The New River is not technically a river as it is manmade and neither is it new as it was built back in the early seventeenth century.

Whatever you wish to call it, it runs from somewhere near Hertford to Islington. In Hertfordshire the river above ground, meandering as it follows the contours to stay level. Once it reaches London some of it begins to disappear underground but there are still sections you can view and walk along including these parts between Woodberry Down and Finsbury Park.

The River was opened in 1613 and designed by Sir Hugh Myddleton – you can see his statue at Islington Green and there are a number of roads along the route of the river that bear his name.

I love exploring these areas as they are a ribbon of tranquility behind buildings and beneath busy roads. They are also home to many others including swans and herons.

It is possible to walk almost the entire route of the New River – something else I should do at some point, so watch out for more photographs later!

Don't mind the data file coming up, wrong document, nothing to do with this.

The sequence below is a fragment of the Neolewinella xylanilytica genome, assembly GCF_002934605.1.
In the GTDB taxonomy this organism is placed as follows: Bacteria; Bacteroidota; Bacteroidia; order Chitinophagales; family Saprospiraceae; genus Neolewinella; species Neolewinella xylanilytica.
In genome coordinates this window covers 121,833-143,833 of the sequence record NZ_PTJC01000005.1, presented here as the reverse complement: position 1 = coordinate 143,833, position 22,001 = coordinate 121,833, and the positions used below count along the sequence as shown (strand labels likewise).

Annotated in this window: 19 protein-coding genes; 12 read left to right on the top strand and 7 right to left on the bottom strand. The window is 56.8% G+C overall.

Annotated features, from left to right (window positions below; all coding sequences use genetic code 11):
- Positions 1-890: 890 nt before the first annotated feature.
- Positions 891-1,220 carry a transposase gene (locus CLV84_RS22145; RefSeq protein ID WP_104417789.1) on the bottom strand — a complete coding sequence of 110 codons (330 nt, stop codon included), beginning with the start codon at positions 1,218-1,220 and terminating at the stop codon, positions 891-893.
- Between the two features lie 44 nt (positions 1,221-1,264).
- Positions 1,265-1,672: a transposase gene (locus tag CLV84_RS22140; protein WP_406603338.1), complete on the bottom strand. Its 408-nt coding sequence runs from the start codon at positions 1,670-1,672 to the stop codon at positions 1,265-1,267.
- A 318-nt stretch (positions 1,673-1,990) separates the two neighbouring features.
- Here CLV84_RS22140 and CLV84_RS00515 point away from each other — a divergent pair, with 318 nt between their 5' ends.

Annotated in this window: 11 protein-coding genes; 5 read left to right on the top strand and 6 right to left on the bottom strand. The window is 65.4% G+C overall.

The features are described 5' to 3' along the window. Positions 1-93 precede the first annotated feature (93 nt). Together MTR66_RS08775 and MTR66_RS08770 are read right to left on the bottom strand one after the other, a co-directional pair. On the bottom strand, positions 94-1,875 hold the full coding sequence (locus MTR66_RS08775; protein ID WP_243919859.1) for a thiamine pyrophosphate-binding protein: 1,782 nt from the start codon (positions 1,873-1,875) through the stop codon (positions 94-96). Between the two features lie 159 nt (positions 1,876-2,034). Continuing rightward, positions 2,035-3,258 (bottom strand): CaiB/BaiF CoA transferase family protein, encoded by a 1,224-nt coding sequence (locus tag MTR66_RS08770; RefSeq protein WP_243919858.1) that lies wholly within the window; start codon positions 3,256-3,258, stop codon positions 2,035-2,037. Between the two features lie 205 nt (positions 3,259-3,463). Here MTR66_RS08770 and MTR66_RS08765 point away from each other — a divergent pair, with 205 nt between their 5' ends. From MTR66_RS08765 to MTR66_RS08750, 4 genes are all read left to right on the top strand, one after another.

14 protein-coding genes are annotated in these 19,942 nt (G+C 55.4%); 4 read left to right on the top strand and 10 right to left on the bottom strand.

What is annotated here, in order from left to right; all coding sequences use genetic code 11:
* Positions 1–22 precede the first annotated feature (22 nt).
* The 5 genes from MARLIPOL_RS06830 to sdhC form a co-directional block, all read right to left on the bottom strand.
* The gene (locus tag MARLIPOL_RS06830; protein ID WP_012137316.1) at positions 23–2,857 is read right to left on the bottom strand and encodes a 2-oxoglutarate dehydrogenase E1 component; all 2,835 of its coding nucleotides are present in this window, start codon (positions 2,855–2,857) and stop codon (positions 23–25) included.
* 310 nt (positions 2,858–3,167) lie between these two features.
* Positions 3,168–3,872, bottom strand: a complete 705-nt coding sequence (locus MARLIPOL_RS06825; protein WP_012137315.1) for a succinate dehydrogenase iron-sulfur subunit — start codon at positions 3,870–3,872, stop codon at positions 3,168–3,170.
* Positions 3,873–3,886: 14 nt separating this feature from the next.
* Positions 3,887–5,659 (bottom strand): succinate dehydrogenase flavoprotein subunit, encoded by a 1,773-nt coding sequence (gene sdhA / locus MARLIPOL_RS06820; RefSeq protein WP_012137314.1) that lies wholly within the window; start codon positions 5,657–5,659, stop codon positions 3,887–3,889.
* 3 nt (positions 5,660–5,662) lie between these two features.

UPDATE 5th June 2022 – further explorations of the New River have resulted in extra photographs being added, including the river towards its southern end in London and at its early stages out in Hertfordshire!

A1

This is one of a series of posts exploring some of the more obscure or overlooked parts of London and their past.


If you have arrived on this page from the 2022 calendar, welcome! Thank you very much for buying it (or having it bought for you). I do hope you like the photographs it contains.

If you have arrived here by other means, also welcome.

I hope that however you came upon this page, you find it interesting. If you have any comments, please let me know below.


I have always liked photographing the roads beneath our feet because they are so often overlooked yet they are so heavy with meaning. They are ignored; just functional pieces of tarmac, something we drive, walk or cycle upon without another thought. They get us to where we want to be (mostly) and that is all that people ask of them. They can be seen in a negative light as well; dividing communities, creating noise and pollution, and death and injury.

But travel lightly and they offer so much potential.